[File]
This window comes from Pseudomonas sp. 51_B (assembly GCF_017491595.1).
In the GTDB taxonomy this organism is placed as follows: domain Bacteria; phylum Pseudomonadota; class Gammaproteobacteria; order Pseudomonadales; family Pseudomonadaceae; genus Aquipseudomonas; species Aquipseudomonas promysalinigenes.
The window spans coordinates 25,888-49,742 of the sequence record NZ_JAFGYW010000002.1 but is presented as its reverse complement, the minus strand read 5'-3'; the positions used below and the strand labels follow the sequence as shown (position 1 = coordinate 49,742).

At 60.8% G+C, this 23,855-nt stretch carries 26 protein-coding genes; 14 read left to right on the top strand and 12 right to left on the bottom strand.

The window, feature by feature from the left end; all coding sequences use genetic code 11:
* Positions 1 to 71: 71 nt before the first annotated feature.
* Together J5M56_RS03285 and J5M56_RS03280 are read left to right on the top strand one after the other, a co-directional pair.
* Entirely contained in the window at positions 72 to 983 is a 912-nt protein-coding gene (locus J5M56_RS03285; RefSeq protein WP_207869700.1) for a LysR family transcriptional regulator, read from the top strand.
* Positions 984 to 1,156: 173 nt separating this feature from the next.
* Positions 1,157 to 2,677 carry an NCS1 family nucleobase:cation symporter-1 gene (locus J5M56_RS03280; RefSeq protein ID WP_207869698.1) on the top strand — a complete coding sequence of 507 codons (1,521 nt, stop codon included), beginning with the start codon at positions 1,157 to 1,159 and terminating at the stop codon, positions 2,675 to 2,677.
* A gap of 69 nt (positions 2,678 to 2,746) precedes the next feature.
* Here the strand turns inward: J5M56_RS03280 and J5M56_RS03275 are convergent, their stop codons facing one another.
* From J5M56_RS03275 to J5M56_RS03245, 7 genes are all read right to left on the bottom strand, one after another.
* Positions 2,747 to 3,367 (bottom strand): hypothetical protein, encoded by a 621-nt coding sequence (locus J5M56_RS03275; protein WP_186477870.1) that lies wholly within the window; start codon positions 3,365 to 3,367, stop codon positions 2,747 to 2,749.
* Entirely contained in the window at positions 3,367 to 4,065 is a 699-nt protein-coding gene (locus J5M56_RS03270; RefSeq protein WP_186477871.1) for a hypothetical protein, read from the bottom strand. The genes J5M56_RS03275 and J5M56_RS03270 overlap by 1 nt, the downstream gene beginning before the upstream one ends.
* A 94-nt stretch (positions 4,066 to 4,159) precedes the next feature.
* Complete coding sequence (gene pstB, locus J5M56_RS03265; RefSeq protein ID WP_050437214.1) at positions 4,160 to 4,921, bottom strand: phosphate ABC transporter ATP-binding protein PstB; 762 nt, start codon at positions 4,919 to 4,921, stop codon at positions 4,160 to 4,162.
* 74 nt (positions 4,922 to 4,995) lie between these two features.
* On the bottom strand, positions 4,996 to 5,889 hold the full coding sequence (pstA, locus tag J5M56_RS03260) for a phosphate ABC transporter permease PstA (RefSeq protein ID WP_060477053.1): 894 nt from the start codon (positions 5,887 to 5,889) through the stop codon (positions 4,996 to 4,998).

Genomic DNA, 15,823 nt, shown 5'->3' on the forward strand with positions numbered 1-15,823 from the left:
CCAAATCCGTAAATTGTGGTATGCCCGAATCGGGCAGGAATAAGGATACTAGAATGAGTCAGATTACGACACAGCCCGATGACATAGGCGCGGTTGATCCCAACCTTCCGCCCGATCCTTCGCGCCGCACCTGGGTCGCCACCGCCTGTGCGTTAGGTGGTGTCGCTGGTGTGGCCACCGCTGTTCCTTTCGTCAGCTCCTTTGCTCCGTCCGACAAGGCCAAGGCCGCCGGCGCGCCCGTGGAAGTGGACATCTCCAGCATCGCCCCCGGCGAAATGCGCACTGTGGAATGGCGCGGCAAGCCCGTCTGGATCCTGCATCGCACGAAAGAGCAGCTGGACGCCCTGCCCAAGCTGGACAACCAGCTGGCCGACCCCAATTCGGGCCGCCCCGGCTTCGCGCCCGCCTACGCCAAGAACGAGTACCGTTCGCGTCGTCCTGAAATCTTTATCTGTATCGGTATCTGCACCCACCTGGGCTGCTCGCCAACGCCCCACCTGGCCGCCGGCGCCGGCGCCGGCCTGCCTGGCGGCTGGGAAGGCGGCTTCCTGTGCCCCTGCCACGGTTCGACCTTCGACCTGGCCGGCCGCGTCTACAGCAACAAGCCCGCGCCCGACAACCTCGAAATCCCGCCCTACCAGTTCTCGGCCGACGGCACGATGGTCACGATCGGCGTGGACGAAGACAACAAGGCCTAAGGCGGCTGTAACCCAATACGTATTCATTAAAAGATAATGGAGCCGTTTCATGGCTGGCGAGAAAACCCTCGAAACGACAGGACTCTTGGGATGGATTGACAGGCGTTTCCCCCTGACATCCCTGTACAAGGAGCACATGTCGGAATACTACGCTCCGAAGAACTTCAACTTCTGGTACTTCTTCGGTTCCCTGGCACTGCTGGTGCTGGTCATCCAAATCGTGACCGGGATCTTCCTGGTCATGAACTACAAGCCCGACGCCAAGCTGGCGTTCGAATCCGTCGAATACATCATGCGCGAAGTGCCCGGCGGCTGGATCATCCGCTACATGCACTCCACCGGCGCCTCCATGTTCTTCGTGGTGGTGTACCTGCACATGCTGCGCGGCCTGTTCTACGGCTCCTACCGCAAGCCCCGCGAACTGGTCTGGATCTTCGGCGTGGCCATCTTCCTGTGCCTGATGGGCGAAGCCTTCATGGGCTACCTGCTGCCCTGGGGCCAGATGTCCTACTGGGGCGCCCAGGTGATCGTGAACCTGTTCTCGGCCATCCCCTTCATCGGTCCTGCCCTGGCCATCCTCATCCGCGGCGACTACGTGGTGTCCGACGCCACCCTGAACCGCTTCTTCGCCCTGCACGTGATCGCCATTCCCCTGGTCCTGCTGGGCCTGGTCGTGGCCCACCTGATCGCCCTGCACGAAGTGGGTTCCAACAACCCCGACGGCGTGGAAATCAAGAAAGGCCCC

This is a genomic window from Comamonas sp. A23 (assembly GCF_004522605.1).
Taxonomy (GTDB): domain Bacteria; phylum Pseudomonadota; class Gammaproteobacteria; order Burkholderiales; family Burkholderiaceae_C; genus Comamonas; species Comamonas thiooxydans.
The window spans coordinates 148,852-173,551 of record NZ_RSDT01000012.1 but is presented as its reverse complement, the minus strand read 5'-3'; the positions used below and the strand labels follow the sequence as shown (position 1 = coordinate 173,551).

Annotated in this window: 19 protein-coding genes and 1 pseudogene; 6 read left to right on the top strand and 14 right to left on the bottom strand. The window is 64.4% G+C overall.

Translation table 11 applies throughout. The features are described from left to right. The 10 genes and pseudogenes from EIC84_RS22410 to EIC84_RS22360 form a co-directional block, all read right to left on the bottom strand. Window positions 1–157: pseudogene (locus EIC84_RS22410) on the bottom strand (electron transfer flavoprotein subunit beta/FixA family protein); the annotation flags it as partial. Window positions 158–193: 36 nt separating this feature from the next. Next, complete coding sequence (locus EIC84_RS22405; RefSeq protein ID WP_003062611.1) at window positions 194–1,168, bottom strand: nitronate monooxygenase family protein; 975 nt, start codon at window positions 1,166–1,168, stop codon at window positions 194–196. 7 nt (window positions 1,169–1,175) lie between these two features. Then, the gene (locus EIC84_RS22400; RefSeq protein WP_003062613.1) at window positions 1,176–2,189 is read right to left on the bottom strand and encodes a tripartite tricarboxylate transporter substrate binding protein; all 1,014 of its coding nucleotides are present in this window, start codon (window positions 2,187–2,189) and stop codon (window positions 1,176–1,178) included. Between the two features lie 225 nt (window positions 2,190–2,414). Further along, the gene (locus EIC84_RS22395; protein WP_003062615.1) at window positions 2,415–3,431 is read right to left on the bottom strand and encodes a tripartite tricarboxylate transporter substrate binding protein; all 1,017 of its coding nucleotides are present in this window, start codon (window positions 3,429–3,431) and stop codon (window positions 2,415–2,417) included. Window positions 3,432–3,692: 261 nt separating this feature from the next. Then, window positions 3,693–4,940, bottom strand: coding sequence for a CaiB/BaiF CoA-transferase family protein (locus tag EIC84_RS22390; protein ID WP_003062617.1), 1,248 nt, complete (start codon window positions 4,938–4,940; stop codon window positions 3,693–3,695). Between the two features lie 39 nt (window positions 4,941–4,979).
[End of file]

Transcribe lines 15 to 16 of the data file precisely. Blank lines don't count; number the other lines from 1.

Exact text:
* Entirely contained in the window at positions 3,367 to 4,065 is a 699-nt protein-coding gene (locus J5M56_RS03270; RefSeq protein WP_186477871.1) for a hypothetical protein, read from the bottom strand. The genes J5M56_RS03275 and J5M56_RS03270 overlap by 1 nt, the downstream gene beginning before the upstream one ends.
* A 94-nt stretch (positions 4,066 to 4,159) precedes the next feature.